What they didn't teach you in court reporting school...


Remember this poster/book? All I really need to know, I learned in kindergarten. I wish it worked like that for CR school. Everyone knows that no two court reporting schools are alike, and I'm sure there are schools out there that really do fully prepare you to transition into the working world after getting out of school, but the majority of them teach theory, speed, and then you're basically on your own.

Sure, the internship process does help teach you some job-specific skills, but until you're actually in the driver's seat and getting paid to produce professional quality transcripts, you just have no clue what's really involved. The beginning of your career is when having a mentor really comes in handy. He or she could be someone you networked with at a convention; other reporters at your firm or courthouse; or the helpful crowd on twitter, Facebook, and other social networks.

For me, one of the biggest things that they glossed over in school is just how much money is involved in starting out. Sure, they tell you you have to buy your software and professional writer, but there's more than that. The short list includes a fast, reliable printer (laser, if you're going to use it to print final transcripts), exhibit stamp or stickers, transcript covers/binders, copies, postage, your notary, and certifications, depending on where you work.

As far as transcript production, no one in school tells you how, specifically, to word exhibit descriptions. Some exhibits have titles and dates on them already, but the exact order to include those elements is not always clear. And nobody tells you how to handle it in the transcript when one client keeps putting her two cents in under her breath while the other client is being deposed. They don't tell you in school whether to include the law clerk's hushed dialog with the attorney about the stack of copies she just handed him.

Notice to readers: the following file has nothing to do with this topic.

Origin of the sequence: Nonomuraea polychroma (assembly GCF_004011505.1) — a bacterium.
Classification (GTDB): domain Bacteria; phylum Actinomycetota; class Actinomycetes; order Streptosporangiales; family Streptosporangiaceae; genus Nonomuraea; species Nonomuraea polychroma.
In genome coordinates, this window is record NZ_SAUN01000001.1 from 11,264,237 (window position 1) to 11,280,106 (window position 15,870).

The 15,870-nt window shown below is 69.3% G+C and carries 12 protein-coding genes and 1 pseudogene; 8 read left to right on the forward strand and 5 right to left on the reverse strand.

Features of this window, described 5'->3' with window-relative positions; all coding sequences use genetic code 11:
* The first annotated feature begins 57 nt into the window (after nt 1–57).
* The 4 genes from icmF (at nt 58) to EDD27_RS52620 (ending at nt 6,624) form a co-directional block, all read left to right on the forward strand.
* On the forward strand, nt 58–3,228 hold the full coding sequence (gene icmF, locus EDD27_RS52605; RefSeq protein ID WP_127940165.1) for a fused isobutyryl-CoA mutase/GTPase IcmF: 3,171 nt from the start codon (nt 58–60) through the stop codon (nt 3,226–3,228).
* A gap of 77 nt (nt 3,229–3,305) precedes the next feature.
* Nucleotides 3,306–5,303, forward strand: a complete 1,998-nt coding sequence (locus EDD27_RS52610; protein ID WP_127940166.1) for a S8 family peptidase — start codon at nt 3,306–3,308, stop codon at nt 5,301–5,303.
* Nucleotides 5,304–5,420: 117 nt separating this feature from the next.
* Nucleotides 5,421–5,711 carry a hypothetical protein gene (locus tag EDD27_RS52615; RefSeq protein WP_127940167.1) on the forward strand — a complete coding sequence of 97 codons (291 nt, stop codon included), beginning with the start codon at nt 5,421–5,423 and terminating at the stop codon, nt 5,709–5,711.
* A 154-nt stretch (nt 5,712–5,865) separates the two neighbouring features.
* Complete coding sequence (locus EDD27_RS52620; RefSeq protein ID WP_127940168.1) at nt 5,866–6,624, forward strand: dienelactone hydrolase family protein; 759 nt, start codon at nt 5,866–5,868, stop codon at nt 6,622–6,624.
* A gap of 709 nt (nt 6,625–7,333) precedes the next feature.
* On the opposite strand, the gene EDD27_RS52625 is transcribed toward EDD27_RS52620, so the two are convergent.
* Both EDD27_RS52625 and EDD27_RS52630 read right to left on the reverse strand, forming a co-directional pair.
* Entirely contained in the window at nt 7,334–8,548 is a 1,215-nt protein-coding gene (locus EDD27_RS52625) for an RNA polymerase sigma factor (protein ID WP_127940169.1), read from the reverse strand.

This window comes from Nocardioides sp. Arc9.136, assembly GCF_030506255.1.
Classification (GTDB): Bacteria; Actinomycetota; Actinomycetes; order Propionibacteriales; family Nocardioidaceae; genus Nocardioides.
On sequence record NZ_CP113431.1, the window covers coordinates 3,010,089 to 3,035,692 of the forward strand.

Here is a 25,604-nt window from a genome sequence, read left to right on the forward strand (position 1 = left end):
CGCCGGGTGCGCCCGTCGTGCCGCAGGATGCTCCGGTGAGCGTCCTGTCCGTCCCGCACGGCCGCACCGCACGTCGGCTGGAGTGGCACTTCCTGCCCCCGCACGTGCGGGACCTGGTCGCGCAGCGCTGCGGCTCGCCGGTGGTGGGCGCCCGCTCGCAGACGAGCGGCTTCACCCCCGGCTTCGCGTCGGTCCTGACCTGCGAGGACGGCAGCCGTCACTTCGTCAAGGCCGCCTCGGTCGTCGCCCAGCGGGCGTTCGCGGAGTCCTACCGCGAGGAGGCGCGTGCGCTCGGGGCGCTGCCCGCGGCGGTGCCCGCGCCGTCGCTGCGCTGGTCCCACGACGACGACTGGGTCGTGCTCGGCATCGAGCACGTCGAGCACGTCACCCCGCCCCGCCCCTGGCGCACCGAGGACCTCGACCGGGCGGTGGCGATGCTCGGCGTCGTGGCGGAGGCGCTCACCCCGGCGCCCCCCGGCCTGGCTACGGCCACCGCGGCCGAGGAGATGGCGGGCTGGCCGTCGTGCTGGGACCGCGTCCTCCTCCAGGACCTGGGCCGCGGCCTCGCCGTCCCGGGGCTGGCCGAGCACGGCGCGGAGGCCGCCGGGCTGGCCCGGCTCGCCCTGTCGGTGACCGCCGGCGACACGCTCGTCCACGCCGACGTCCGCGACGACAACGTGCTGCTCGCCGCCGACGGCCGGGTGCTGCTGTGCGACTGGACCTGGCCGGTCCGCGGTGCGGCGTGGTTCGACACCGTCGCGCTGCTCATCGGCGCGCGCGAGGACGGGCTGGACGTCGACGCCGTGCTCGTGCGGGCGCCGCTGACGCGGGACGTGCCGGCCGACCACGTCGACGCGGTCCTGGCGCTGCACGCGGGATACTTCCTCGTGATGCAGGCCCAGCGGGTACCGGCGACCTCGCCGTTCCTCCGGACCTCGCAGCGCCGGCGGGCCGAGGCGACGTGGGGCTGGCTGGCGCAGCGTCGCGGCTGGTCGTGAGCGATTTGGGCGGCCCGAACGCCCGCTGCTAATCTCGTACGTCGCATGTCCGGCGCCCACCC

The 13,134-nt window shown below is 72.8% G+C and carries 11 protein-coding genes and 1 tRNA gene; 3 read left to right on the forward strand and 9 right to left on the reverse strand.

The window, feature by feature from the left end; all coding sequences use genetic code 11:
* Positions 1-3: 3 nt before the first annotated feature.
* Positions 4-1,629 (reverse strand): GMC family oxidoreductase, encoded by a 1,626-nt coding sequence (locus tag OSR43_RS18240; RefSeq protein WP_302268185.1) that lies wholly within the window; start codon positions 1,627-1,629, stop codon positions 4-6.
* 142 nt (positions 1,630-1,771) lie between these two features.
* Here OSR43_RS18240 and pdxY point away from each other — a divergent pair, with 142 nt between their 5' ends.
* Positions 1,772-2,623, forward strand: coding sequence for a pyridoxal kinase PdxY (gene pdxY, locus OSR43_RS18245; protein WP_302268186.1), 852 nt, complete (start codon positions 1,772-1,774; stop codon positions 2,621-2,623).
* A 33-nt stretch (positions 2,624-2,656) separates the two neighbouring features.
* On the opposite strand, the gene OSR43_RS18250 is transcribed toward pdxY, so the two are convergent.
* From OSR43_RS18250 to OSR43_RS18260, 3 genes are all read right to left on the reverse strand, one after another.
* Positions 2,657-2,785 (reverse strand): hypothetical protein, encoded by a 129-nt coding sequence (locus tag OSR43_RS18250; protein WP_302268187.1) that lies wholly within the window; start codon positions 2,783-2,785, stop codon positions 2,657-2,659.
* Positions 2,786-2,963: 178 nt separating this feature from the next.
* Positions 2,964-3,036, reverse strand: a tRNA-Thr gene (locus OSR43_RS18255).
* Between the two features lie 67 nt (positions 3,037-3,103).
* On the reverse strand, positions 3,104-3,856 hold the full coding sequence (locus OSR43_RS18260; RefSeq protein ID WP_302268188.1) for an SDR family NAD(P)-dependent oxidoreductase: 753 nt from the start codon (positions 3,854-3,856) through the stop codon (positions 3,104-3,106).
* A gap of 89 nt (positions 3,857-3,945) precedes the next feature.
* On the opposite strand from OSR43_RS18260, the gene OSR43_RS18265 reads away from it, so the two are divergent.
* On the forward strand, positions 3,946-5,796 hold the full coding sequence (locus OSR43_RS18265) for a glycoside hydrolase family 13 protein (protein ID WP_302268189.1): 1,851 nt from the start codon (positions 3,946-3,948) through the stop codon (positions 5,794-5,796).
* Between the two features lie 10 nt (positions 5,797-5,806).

As far as ordering is concerned, I wasn't aware that when both attorneys order a condensed transcript, the taking attorney always gets the full-sized original, sealed up for the court system with the original exhibits, in addition to the four-per-page transcript and copies of exhibits. They don't teach you how to listen to the banter between the lawyers about when the trial is to find out when they need their transcripts by or to whether or not they're planning to have a conference call to try and settle the case and that you might want to get the job edited, proofed, and sent out before that deadline.

There are many things people aren't told about being a CR. The long and the short of the story is that you should find someone who is willing to take you under their wing and teach you about the finer points of being a working court reporter, and keep reading or learning about the subject.

Take heart and stick with it. You've picked a wonderful, interesting, and rewarding profession, both financially and otherwise. What other job can you do where every day is different and teaches you something you didn't know before, all while doing an task that takes incredible finger dexterity and mental acuity? Steno rules.